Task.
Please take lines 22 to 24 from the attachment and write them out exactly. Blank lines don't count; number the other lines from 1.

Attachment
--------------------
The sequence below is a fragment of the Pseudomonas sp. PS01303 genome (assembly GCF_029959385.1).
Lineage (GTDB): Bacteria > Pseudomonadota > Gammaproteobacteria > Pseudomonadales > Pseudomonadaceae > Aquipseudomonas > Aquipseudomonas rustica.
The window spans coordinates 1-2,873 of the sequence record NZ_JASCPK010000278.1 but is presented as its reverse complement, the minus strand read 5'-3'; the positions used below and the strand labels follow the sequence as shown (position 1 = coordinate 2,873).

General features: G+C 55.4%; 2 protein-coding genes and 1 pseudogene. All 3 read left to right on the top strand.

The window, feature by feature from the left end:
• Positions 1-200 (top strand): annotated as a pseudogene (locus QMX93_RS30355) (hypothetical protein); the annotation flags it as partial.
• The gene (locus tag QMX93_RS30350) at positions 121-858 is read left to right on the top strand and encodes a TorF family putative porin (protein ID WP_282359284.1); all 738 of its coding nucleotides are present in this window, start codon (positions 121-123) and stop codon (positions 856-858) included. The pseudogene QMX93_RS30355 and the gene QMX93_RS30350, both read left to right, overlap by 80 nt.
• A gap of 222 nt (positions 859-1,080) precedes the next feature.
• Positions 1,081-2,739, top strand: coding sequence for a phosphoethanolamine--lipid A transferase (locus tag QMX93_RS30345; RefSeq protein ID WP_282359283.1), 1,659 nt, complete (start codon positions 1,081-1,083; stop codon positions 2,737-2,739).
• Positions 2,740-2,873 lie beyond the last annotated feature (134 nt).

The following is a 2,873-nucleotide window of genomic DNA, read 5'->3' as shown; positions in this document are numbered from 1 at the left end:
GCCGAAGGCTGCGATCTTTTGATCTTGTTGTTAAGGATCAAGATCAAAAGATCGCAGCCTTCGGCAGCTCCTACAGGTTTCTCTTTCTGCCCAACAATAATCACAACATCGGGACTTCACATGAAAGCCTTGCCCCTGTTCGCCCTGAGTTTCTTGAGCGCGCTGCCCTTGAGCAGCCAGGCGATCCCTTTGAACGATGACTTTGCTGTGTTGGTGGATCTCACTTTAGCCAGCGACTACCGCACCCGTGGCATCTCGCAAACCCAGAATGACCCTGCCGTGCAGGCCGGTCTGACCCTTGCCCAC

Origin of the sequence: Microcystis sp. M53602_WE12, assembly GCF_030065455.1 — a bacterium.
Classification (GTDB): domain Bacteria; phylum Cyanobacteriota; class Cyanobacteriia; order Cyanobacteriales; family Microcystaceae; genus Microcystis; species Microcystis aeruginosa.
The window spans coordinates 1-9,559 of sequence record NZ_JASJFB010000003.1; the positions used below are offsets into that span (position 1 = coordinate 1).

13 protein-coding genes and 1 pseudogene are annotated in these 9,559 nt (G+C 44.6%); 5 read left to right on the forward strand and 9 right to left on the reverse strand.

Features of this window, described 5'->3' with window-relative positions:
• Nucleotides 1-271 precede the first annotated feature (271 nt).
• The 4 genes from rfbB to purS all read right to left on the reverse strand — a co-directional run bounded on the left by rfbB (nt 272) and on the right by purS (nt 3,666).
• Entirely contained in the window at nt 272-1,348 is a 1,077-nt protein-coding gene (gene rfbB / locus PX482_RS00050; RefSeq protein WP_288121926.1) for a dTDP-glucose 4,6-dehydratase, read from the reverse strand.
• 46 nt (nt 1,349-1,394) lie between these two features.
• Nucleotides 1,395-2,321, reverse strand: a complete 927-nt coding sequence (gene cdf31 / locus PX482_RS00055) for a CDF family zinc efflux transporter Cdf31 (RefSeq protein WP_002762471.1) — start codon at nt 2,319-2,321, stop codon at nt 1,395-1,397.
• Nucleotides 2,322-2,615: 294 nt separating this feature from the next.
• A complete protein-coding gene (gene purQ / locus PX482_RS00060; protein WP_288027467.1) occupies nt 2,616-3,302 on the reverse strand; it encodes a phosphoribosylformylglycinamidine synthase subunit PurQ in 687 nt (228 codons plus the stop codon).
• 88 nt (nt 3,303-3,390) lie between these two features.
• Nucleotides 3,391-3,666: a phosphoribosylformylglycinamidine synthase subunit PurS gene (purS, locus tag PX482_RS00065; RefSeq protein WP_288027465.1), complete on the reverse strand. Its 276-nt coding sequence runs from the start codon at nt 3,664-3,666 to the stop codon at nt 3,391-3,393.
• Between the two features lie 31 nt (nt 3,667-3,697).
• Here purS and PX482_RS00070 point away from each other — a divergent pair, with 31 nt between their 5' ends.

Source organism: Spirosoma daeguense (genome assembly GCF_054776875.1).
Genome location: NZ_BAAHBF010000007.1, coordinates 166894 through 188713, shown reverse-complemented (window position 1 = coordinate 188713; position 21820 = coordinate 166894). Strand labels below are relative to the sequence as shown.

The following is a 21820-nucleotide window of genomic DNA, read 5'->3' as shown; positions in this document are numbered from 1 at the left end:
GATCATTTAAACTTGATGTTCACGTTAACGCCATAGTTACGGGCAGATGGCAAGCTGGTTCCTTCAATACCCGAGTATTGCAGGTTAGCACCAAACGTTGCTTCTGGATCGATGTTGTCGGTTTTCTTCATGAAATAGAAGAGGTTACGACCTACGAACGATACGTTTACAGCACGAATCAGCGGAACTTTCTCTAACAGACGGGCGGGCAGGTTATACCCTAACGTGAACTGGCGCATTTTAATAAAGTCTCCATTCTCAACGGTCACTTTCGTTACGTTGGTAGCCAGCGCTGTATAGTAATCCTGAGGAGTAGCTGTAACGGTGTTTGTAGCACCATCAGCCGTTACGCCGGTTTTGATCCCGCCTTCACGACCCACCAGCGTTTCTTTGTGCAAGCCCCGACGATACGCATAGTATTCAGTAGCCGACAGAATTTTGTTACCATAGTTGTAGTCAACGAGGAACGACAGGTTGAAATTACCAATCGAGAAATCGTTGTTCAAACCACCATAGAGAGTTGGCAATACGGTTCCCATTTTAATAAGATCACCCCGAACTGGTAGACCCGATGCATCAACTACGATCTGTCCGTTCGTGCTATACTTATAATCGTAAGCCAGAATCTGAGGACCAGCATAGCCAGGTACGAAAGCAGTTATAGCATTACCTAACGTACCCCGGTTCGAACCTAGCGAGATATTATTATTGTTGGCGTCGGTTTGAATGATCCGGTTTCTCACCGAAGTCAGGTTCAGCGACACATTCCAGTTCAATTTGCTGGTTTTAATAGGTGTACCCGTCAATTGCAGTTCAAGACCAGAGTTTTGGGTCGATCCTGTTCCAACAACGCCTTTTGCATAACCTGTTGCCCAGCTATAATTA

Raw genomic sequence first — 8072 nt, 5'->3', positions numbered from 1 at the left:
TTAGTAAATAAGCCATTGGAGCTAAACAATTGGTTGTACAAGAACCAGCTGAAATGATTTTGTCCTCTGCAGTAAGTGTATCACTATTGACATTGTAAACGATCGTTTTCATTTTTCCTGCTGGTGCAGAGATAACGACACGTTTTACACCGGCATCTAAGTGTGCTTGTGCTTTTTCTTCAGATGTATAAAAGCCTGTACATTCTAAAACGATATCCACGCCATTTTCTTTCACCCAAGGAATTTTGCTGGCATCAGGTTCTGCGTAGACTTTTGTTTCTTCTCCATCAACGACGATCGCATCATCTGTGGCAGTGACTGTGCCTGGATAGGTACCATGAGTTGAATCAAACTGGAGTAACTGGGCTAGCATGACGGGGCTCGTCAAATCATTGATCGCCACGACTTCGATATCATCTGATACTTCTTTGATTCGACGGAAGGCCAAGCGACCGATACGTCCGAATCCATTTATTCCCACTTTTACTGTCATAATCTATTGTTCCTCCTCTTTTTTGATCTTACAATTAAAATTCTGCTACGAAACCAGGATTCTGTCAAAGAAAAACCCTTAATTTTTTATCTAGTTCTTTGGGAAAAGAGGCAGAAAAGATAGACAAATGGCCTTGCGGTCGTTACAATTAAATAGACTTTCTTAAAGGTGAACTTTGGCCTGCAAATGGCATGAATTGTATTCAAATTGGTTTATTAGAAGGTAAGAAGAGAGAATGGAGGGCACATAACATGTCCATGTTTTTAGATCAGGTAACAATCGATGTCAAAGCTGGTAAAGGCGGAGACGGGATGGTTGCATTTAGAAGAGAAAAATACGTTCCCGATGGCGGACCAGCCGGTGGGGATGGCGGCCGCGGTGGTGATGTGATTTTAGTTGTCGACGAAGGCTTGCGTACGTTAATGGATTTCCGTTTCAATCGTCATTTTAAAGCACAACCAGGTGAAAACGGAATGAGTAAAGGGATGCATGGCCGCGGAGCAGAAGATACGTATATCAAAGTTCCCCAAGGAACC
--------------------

• Nucleotides 1,395-2,321, reverse strand: a complete 927-nt coding sequence (gene cdf31 / locus PX482_RS00055) for a CDF family zinc efflux transporter Cdf31 (RefSeq protein WP_002762471.1) — start codon at nt 2,319-2,321, stop codon at nt 1,395-1,397.
• Nucleotides 2,322-2,615: 294 nt separating this feature from the next.
• A complete protein-coding gene (gene purQ / locus PX482_RS00060; protein WP_288027467.1) occupies nt 2,616-3,302 on the reverse strand; it encodes a phosphoribosylformylglycinamidine synthase subunit PurQ in 687 nt (228 codons plus the stop codon).